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Rusty-headed Spinetail Synallaxis fuscorufa

This species has a small range and population, which is fragmented and declining owing to habitat destruction caused by illegal agriculture, logging and burning. Intensification of these pressures, and hence increased rates of population decline have led to its uplisting to Vulnerable. It may even warrant uplisting to Endangered once more detailed information on rates of forest loss becomes available.

Taxonomic source(s)
SACC. 2006. A classification of the bird species of South America. Available at: #

17 cm. Large orange-rufous spinetail. Head, neck and upper breast orange-rufous, as are wings and long tail. Back and flanks greyish-olive. Black throat patch usually concealed. Bill and legs dark. Similar spp. None within restricted range. Voice Call an oft-repeated nasal dit-dit-du.

Distribution and population
Synallaxis fuscorufa is endemic to the Santa Marta mountains of north Colombia, with records from Cesar, Guajira and Magdalena departments. It has a small range, and its population size is currently unknown (Renjifo et al. 2002). It is described as common in humid shrubby forest borders, overgrown clearings and forest undergrowth.

Population justification
The species is fairly common within its tiny range and its population is estimated to number 2,500-9,999 mature individuals. This equates to 3,750-14,999 individuals in total, rounded here to 3,500-15,000 individuals. The population estimate requires confirmation.

Trend justification
A rapid population decline is suspected based on rates of habitat loss estimated from time series satellite images (Renjifo et al. 2002).

Synallaxis fuscorufa is found in the undergrowth of montane forests, as well as along forest edges, in altered habitat and in shrubs in open habitats (Hilty and Brown 1986, Renjifo et al. 2002). It is principally recorded at 2,000-3,000 m, but occasionally to 900 m (Hilty and Brown 1986). Its behaviour is similar to that of other Synallaxis species. It feeds as it moves energetically within shrubs and small branches principally 0.5-7 m above the ground. It is observed in pairs or family groups, which accompany mixed-species flocks. Breeding seems to occur between January and June (Renjifo et al. 2002).

Habitats are seriously threatened by illegal agricultural expansion, logging and burning (Dinerstein et al. 1995, Renjifo et al. 2002). Only 15% of the sierra's original vegetation is currently unaltered (Stattersfield et al. 1998), and the species has lost 59% of its habitat (Renjifo et al. 2002). The best known area, the Cuchilla de San Lorenzo, is not within the Sierra Nevada de Santa Marta National Park (Renjifo et al. 2002).

Conservation Actions Underway
It is found within the Sierra Nevada de Santa Marta National Park (Renjifo et al. 2002). Research is currently being carried out on the conservation of habitats for birds resident to the sierra (Renjifo et al. 2002). Conservation Actions Proposed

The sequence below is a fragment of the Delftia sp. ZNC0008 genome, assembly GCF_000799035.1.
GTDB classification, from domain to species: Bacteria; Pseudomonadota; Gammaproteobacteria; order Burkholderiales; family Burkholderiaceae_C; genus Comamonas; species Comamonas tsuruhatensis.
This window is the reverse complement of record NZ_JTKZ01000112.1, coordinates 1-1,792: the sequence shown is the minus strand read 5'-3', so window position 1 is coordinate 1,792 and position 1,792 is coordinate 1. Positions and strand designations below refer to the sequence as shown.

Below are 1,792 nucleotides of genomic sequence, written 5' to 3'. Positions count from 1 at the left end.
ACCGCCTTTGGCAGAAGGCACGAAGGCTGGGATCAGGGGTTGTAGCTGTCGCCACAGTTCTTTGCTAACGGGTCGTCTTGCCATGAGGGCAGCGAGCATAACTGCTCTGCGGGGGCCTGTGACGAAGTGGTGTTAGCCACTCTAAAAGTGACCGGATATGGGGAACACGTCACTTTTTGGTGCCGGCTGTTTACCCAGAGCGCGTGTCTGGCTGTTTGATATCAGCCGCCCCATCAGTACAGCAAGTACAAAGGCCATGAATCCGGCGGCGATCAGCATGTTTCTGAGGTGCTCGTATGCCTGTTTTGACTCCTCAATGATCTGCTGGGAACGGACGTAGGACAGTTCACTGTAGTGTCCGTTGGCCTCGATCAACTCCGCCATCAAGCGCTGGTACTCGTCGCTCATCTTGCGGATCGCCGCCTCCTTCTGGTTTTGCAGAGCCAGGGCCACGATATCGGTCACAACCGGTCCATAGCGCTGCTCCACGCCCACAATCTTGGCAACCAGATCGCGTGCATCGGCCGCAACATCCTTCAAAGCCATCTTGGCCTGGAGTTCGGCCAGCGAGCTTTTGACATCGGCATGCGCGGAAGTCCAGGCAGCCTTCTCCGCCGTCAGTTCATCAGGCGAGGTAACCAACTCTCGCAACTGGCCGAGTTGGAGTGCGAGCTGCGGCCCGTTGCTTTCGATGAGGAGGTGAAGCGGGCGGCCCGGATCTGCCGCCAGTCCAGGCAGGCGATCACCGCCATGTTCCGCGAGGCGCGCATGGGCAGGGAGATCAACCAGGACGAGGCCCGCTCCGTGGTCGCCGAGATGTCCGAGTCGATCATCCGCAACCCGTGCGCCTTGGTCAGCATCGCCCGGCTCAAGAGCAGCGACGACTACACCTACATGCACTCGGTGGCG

Increase the area of suitable habitat that has protected status, in part by increasing the limits of the Sierra Nevada de Santa Marta National Park to include the whole altitudinal gradient within the three departments (Renjifo et al. 2002). Estimate the population size, particularly in Guajira and Cesar (Renjifo et al. 2002).

Dinerstein, E.; Olson, D. M.; Graham, D. J.; Webster, A. L.; Primm, S. A.; Bookbinder, M. P.; Ledec, G. 1995. A conservation assesssment of the terrestrial ecoregions of Latin America and the Caribbean. World Bank, Washington, D.C.

Hilty, S. L.; Brown, W. L. 1986. A guide to the birds of Colombia. Princeton University Press, Princeton.

Renjifo, L. M.; Franco-Maya, A. M.; Amaya-Espinel, J. D.; Kattan, G. H.; López-Lans, B. 2002. Libro rojo de aves de Colombia. Instituto de Investigación de Recursos Biológicos Alexander von Humboldt y Ministerio del Medio Ambiente, Bogot, Colombia.

Stattersfield, A. J.; Crosby, M. J.; Long, A. J.; Wege, D. C. 1998. Endemic bird areas of the world: priorities for bird conservation. BirdLife International, Cambridge, U.K.

Further web sources of information
Explore HBW Alive for further information on this species

Search for photos and videos, and hear sounds of this species from the Internet Bird Collection

Text account compilers
Isherwood, I., O'Brien, A., Sharpe, C J, Symes, A.

Salaman, P.

IUCN Red List evaluators
Butchart, S., Symes, A.

Recommended citation
BirdLife International (2014) Species factsheet: Synallaxis fuscorufa. Downloaded from on 02/08/2014. Recommended citation for factsheets for more than one species: BirdLife International (2014) IUCN Red List for birds. Downloaded from on 02/08/2014.

This information is based upon, and updates, the information published in BirdLife International (2000) Threatened birds of the world. Barcelona and Cambridge, UK: Lynx Edicions and BirdLife International, BirdLife International (2004) Threatened birds of the world 2004 CD-ROM and BirdLife International (2008) Threatened birds of the world 2008 CD-ROM. These sources provide the information for species accounts for the birds on the IUCN Red List.

To provide new information to update this factsheet or to correct any errors, please email BirdLife

To contribute to discussions on the evaluation of the IUCN Red List status of Globally Threatened Birds, please visit BirdLife's Globally Threatened Bird Forums.

Additional resources for this species

ARKive species - Rusty-headed spinetail (Synallaxis fuscorufa) 0

Key facts
Current IUCN Red List category Vulnerable
Family Furnariidae (Ovenbirds)
Species name author Sclater, 1882
Population size 2500-9999 mature individuals
Population trend Decreasing
Distribution size (breeding/resident) 5,100 km2
Country endemic? Yes
Links to further information
- Additional Information on this species